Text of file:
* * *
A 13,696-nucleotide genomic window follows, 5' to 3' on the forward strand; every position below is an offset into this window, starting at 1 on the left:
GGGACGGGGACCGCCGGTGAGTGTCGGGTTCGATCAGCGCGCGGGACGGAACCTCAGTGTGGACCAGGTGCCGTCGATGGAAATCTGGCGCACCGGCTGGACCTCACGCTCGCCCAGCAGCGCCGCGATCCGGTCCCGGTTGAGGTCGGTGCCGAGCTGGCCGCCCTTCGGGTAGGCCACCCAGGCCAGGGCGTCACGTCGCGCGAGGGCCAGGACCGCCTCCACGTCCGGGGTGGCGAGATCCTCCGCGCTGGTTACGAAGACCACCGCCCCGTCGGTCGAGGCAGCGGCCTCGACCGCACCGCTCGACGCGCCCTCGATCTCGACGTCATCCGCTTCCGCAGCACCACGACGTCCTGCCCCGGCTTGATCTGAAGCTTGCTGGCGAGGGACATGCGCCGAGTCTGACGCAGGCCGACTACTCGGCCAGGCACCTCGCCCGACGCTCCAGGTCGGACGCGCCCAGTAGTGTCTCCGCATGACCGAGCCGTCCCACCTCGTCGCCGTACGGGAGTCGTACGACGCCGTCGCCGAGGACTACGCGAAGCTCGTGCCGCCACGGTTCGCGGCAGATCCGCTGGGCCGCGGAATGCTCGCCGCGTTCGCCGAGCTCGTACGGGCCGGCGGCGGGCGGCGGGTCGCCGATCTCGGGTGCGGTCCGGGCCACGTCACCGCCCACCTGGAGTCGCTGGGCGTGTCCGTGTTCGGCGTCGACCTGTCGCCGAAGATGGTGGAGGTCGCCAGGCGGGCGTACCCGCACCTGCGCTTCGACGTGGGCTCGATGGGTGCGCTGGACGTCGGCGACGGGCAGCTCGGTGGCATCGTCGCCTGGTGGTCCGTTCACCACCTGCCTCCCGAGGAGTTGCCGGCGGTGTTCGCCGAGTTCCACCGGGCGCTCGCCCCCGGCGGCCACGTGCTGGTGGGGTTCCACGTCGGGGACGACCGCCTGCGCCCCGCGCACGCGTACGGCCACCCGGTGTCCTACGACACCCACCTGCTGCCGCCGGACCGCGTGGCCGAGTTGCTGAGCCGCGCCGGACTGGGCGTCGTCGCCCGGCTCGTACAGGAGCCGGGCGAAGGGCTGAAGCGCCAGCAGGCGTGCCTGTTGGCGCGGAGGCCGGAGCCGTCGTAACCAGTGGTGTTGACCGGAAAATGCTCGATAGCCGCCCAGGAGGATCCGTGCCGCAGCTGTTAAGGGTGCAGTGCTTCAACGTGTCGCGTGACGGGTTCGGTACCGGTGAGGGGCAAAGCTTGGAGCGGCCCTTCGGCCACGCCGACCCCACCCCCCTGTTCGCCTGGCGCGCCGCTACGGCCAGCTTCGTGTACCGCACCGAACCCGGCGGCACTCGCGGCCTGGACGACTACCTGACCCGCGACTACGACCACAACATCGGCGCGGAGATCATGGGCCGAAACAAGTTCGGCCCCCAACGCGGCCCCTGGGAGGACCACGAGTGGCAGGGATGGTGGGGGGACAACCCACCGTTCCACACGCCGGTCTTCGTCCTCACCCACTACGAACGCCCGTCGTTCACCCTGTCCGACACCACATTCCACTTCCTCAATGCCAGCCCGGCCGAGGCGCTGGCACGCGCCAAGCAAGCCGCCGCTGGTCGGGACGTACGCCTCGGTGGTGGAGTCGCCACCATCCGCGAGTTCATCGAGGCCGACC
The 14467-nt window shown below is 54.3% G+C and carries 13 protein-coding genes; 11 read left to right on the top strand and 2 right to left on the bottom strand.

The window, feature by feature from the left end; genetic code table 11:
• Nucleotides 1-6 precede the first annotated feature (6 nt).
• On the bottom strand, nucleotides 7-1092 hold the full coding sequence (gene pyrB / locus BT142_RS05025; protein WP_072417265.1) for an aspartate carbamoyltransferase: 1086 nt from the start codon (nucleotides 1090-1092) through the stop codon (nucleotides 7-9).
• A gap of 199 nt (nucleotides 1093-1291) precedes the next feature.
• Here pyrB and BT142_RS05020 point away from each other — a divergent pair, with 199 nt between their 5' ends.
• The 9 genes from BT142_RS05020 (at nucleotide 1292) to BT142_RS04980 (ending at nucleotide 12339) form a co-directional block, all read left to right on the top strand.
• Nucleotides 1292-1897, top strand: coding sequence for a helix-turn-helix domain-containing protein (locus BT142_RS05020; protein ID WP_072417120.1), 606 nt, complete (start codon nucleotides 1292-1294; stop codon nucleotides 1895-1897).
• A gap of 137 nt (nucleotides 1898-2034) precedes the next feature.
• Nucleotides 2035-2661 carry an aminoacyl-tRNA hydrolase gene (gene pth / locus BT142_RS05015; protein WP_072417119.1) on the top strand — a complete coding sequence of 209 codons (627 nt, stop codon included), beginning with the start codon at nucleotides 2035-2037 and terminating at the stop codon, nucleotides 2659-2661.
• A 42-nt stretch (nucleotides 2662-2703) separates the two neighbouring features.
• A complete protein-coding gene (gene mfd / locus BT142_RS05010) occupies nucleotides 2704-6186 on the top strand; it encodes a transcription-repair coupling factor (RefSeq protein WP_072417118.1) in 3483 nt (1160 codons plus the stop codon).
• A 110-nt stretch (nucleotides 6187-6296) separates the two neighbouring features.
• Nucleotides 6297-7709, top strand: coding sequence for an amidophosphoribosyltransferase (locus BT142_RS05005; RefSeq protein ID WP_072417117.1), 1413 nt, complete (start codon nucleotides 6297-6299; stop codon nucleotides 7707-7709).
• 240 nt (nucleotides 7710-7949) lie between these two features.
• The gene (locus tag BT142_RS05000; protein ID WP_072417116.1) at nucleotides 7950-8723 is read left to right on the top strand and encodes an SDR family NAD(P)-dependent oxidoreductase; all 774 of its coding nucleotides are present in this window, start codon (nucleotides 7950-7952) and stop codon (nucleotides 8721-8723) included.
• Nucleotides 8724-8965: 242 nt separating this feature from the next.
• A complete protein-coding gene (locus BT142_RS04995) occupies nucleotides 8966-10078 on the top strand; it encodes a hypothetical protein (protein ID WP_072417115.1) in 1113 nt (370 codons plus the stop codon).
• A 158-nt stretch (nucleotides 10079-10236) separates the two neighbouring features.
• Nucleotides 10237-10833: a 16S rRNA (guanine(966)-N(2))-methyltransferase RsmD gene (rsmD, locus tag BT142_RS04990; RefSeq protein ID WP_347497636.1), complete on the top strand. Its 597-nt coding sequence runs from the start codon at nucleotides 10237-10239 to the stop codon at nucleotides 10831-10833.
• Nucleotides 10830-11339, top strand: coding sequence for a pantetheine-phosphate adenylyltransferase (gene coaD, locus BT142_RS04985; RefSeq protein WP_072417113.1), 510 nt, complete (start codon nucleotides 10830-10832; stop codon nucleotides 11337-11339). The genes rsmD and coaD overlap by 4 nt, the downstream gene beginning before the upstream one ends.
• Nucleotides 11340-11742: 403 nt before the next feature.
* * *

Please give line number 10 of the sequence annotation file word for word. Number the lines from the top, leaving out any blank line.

• Nucleotides 1292-1897, top strand: coding sequence for a helix-turn-helix domain-containing protein (locus BT142_RS05020; protein ID WP_072417120.1), 606 nt, complete (start codon nucleotides 1292-1294; stop codon nucleotides 1895-1897).